Christian Gerhaher & Gerold Huber at Wigmore Hall – settings of Goethe by Schubert, Rihm & Huber

Sehnsucht, D123; Hoffnung, D295; Wonne der Wehmut, D260; An den Mond, D296; Geheimes, D719; Rastlose Liebe, D138a; Nachtgesang, D119; Schäfers Klagelied, D121
Wolfgang Rihm
Gesänge des Harfners – Wer sich der EInsamkeit ergibt, D478b; Wer nie sein Brot mit Tränen ass, D480c; An die Türen
Gerold Huber
Seefahrt [world premiere]
Prometheus, D674; Mahomets Gesang [fragment], D549; An Schwager Kronos, D369
Harzreise im Winter [UK premiere]

Christian Gerhaher (baritone) & Gerold Huber (piano)

Reviewed by: Peter Reed

Reviewed: 4 February, 2016
Venue: Wigmore Hall, London

Gerold Huber & Christian GerhaherPhotograph: Alexander Basta /Sony BMG ClassicalHow do you analyse the way Christian Gerhaher and his pianist Gerold Huber engage with the music and communicate this to the audience, making you think he is singing just for you? From both of them, there is an element of self-effacement, a lack of artistic ego but plenty of artistic personality, and a profound love and knowledge of German poetry and song that creates an extraordinary alchemy.

Their recital of Goethe settings ranged from powerful philosophical ballad – as in Schubert’s ‘Prometheus’ and Wolfgang Rihm’s mighty Harzreise im Winter – through narrative poems, such as Huber’s own setting of Seefahrt (Sea Voyage), to the meditative withdrawal of Schubert’s ‘Sehnsucht’ (Yearning) and ‘Wonne der Wehmut’ (Delight in melancholy) or Rihm’s spectral setting of ‘Parabase’, Goethe’s contemplation of nature.

The quality of Gerhaher’s seemingly artless delivery unfolded swiftly in ‘Sehnsucht’, his tone hovering between conversational and confidential, his expressive, brief spreads of sound varying the emphasis at the start of each verse, with Huber’s lightly etched impressions of birdsong sounding just as unforced. This was the first of a group of eight songs, which gave a brief but focused idea of Schubert’s range, including the detached humour of ‘Geheimes’ (Secret), a performance of ‘An den Mond’ that instantly got to the heart of German mysticism, and a ‘Schäfers Klagelied’ (Shepherd’s Lament) that lost itself in resigned melancholy. The interplay between Gerhaher and Huber moves unselfconsciously from elemental robustness to whispered spirituality, with both performers trusting and nourishing each other completely.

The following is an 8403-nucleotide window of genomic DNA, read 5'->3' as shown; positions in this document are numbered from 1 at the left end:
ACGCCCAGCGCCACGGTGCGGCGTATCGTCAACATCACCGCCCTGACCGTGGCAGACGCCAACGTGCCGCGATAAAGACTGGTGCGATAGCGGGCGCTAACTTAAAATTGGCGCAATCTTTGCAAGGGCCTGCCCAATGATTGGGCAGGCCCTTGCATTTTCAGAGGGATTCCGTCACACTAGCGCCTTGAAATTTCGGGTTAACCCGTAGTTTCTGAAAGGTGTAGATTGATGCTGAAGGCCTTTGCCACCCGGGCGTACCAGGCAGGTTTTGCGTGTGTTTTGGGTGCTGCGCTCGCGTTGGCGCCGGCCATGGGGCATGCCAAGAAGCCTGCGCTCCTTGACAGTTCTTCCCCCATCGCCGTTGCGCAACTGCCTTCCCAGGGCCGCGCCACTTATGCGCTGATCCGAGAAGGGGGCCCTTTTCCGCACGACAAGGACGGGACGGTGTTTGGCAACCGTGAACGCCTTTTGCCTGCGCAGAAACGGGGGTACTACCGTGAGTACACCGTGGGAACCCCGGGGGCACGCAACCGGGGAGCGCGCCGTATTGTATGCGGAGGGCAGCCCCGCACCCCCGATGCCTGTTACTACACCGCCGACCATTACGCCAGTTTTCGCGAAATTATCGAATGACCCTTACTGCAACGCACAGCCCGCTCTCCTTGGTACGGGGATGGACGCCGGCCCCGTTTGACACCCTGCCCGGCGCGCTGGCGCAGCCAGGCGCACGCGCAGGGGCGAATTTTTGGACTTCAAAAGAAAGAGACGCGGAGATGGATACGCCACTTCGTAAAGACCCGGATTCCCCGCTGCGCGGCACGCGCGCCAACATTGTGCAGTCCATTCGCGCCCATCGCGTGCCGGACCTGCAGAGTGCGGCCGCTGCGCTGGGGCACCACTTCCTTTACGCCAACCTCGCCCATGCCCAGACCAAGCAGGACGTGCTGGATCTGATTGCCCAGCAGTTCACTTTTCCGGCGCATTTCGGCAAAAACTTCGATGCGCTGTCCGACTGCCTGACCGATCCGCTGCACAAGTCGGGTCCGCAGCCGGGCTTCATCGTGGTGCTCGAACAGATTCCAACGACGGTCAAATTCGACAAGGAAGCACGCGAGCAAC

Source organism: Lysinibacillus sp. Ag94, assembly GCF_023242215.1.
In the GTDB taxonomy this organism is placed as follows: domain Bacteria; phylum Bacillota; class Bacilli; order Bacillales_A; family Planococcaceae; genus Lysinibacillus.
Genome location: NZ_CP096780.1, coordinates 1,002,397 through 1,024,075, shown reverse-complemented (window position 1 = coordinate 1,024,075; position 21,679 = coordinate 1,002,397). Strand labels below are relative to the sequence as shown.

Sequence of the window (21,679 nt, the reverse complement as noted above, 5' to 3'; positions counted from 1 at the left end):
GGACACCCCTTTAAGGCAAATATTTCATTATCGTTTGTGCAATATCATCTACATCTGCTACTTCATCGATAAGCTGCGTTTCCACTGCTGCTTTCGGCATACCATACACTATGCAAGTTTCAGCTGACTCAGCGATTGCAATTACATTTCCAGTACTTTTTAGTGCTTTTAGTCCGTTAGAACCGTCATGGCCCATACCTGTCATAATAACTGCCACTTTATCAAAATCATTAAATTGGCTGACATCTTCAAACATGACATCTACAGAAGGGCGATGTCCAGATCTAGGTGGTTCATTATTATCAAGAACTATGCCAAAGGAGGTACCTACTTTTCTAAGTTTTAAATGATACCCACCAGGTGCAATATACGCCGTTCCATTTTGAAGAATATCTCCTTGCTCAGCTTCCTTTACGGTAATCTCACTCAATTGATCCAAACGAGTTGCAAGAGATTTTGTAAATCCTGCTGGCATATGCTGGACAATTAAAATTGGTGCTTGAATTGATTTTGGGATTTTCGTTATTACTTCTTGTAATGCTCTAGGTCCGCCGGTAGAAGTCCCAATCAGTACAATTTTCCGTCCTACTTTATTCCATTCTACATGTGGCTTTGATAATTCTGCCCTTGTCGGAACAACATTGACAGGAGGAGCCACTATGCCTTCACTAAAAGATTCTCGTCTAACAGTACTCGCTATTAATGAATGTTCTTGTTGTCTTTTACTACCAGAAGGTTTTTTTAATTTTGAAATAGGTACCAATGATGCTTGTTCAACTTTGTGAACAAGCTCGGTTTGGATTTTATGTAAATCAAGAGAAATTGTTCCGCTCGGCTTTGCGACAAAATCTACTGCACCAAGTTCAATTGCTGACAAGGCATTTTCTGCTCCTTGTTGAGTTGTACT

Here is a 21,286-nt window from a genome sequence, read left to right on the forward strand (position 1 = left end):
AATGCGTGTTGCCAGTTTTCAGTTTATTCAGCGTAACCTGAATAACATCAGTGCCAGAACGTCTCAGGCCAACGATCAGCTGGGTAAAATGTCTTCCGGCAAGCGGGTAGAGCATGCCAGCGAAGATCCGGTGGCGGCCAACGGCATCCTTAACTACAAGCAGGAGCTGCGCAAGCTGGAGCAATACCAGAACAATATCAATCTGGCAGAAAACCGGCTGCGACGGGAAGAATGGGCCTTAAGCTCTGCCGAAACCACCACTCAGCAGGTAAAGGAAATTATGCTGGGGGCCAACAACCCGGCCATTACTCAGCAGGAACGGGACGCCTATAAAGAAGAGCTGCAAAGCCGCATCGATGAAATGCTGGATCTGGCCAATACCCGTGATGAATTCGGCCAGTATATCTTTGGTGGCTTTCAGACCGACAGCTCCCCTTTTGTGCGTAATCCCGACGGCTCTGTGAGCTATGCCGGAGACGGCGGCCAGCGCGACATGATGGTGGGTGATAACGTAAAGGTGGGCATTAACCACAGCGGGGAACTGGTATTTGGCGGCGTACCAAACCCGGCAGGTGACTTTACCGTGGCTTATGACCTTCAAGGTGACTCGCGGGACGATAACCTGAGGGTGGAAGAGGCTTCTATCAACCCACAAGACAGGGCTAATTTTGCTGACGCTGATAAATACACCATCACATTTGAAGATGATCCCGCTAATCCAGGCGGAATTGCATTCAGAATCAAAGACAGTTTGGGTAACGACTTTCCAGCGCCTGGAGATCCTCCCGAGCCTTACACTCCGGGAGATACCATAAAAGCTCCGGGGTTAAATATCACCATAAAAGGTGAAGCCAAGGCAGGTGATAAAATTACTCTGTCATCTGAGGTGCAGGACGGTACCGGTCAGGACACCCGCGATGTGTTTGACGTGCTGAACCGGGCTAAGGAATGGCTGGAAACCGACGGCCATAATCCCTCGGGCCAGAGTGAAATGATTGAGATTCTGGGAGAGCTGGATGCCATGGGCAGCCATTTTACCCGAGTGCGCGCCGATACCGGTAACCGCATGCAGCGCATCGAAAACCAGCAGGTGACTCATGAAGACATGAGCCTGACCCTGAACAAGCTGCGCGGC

Gerold Huber & Christian GerhaherPhotograph: Ansgar KlostermannWolfgang Rihm is Germany’s pre-eminent contemporary composer. His music plays havoc with expectations, but its delirium and exuberance maintain, just, a fractured relationship with German romanticism. In Goethe-Lieder Rihm sets philosophical, moral and judgmental poems, the poet analysing himself, and Rihm’s fragmented vocal lines and impetuosity were held together by Huber’s fine control of the piano part. For all the opportunities for wildly expressive chromaticism, though, there wasn’t the spontaneity of response that keeps Schubert so alive. The point was made in Schubert’s ‘Gesänge des Harfners’, which in Gerhaher’s account anticipated the fevered isolation of Winterreise.

Before the second half, John Gilhooly, the Wigmore Hall’s director, alerted us that, because of a chest infection, Gerhaher might not manage all the songs advertised. There hadn’t been any diminishment of power and tone in the first half, and, as it turned out, he did perform everything. They were all big settings, demanding reserves of volume and energy. Huber’s setting of Seefahrt, one of a projected Sturm und Drang Goethe cycle, set the monumental tone with Huber’s vision of the lone sailor in the hands of fate realised by the impressionist piano role full of orchestral potential supporting the voice’s no less eloquent, recitative-like stream of consciousness.

Returning to Schubert, Gerhaher gave majestic, full-toned renditions of ‘Prometheus’ and the fragment of ‘Mahomets Gesang’, the latter stopping abruptly mid-verse, with the UK premiere of Rihm’s Harzreise im Winter (Winter journey through the Harz mountains), the same poem Brahms set in his Alto Rhapsody, flickering with ecstasy and closing the recital.

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